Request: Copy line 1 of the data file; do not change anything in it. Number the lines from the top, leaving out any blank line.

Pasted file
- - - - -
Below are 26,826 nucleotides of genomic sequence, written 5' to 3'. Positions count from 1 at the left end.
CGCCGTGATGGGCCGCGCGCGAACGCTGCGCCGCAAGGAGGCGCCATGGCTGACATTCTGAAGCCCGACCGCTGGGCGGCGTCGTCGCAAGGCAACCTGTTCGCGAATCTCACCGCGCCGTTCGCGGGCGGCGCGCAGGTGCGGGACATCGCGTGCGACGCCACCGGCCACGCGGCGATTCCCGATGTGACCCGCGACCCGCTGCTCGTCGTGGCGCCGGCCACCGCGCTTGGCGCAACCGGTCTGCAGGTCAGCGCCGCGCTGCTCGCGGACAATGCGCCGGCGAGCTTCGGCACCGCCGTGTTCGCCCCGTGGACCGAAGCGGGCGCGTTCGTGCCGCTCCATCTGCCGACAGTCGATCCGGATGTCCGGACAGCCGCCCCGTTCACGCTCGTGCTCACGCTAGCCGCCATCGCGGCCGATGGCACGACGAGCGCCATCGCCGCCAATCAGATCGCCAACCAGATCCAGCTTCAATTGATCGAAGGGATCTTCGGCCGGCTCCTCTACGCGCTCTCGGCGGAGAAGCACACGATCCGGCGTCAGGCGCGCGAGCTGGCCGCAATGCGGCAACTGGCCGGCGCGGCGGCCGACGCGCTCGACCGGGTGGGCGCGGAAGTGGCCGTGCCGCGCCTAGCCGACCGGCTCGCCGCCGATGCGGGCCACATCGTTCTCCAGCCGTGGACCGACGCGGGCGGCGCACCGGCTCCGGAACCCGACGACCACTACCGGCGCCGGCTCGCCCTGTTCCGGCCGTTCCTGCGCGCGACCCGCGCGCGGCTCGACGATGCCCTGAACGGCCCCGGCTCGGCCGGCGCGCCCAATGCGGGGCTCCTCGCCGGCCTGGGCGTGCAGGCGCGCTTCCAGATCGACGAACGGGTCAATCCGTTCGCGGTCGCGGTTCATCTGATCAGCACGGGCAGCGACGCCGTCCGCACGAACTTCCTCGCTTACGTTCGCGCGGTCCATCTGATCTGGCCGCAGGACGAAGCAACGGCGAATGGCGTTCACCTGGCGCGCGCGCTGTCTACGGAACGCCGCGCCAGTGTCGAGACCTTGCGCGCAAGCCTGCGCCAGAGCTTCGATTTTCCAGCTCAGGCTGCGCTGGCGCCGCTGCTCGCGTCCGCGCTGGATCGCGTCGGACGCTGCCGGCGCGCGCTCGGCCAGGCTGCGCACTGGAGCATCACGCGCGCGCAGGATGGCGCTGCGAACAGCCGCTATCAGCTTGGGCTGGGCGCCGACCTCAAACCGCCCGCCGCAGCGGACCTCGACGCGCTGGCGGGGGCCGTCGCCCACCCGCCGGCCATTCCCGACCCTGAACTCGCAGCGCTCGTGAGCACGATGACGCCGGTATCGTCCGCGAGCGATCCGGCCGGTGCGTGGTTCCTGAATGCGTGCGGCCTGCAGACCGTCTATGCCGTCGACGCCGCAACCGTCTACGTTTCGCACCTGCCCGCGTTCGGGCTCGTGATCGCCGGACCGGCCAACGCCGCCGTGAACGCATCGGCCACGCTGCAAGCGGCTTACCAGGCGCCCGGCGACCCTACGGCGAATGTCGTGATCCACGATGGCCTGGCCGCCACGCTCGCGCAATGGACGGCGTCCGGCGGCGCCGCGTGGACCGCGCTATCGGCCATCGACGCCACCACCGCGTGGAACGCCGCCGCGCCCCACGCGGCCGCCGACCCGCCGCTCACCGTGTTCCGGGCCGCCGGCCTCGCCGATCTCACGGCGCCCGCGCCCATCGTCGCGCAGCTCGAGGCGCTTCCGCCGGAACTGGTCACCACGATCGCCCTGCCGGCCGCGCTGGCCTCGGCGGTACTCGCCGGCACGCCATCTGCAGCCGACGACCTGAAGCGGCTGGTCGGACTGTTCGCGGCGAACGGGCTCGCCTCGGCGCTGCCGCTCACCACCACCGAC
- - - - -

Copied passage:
Below are 26,826 nucleotides of genomic sequence, written 5' to 3'. Positions count from 1 at the left end.